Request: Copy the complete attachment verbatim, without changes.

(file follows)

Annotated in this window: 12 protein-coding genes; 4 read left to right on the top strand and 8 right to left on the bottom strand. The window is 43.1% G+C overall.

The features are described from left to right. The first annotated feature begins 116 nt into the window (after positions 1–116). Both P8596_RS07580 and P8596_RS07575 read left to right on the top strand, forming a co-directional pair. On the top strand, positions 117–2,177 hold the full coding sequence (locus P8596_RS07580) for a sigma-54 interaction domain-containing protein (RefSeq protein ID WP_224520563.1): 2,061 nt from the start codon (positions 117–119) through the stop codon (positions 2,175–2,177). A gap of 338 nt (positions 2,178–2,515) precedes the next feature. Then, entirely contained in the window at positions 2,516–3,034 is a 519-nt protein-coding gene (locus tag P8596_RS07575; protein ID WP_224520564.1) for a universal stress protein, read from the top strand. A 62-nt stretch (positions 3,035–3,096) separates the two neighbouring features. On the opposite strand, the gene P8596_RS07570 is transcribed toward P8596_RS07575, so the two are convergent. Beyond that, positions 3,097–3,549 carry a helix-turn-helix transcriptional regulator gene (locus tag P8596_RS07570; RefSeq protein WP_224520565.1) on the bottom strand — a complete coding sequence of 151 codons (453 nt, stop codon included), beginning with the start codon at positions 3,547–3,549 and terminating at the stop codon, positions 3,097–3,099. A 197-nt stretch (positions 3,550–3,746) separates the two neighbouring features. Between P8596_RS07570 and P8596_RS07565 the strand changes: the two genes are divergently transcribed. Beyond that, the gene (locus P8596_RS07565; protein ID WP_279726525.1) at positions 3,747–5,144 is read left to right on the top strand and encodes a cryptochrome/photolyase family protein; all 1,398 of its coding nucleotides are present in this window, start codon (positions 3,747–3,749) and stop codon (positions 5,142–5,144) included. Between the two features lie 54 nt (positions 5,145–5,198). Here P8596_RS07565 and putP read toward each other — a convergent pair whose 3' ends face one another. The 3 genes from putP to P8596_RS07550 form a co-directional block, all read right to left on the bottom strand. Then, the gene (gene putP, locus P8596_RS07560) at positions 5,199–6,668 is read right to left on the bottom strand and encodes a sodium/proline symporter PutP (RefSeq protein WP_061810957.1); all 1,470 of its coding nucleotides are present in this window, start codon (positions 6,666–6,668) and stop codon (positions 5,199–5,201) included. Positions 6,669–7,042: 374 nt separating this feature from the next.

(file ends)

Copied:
Annotated in this window: 12 protein-coding genes; 4 read left to right on the top strand and 8 right to left on the bottom strand. The window is 43.1% G+C overall.

The features are described from left to right. The first annotated feature begins 116 nt into the window (after positions 1–116). Both P8596_RS07580 and P8596_RS07575 read left to right on the top strand, forming a co-directional pair. On the top strand, positions 117–2,177 hold the full coding sequence (locus P8596_RS07580) for a sigma-54 interaction domain-containing protein (RefSeq protein ID WP_224520563.1): 2,061 nt from the start codon (positions 117–119) through the stop codon (positions 2,175–2,177). A gap of 338 nt (positions 2,178–2,515) precedes the next feature. Then, entirely contained in the window at positions 2,516–3,034 is a 519-nt protein-coding gene (locus tag P8596_RS07575; protein ID WP_224520564.1) for a universal stress protein, read from the top strand. A 62-nt stretch (positions 3,035–3,096) separates the two neighbouring features. On the opposite strand, the gene P8596_RS07570 is transcribed toward P8596_RS07575, so the two are convergent. Beyond that, positions 3,097–3,549 carry a helix-turn-helix transcriptional regulator gene (locus tag P8596_RS07570; RefSeq protein WP_224520565.1) on the bottom strand — a complete coding sequence of 151 codons (453 nt, stop codon included), beginning with the start codon at positions 3,547–3,549 and terminating at the stop codon, positions 3,097–3,099. A 197-nt stretch (positions 3,550–3,746) separates the two neighbouring features. Between P8596_RS07570 and P8596_RS07565 the strand changes: the two genes are divergently transcribed. Beyond that, the gene (locus P8596_RS07565; protein ID WP_279726525.1) at positions 3,747–5,144 is read left to right on the top strand and encodes a cryptochrome/photolyase family protein; all 1,398 of its coding nucleotides are present in this window, start codon (positions 3,747–3,749) and stop codon (positions 5,142–5,144) included. Between the two features lie 54 nt (positions 5,145–5,198). Here P8596_RS07565 and putP read toward each other — a convergent pair whose 3' ends face one another. The 3 genes from putP to P8596_RS07550 form a co-directional block, all read right to left on the bottom strand. Then, the gene (gene putP, locus P8596_RS07560) at positions 5,199–6,668 is read right to left on the bottom strand and encodes a sodium/proline symporter PutP (RefSeq protein WP_061810957.1); all 1,470 of its coding nucleotides are present in this window, start codon (positions 6,666–6,668) and stop codon (positions 5,199–5,201) included. Positions 6,669–7,042: 374 nt separating this feature from the next.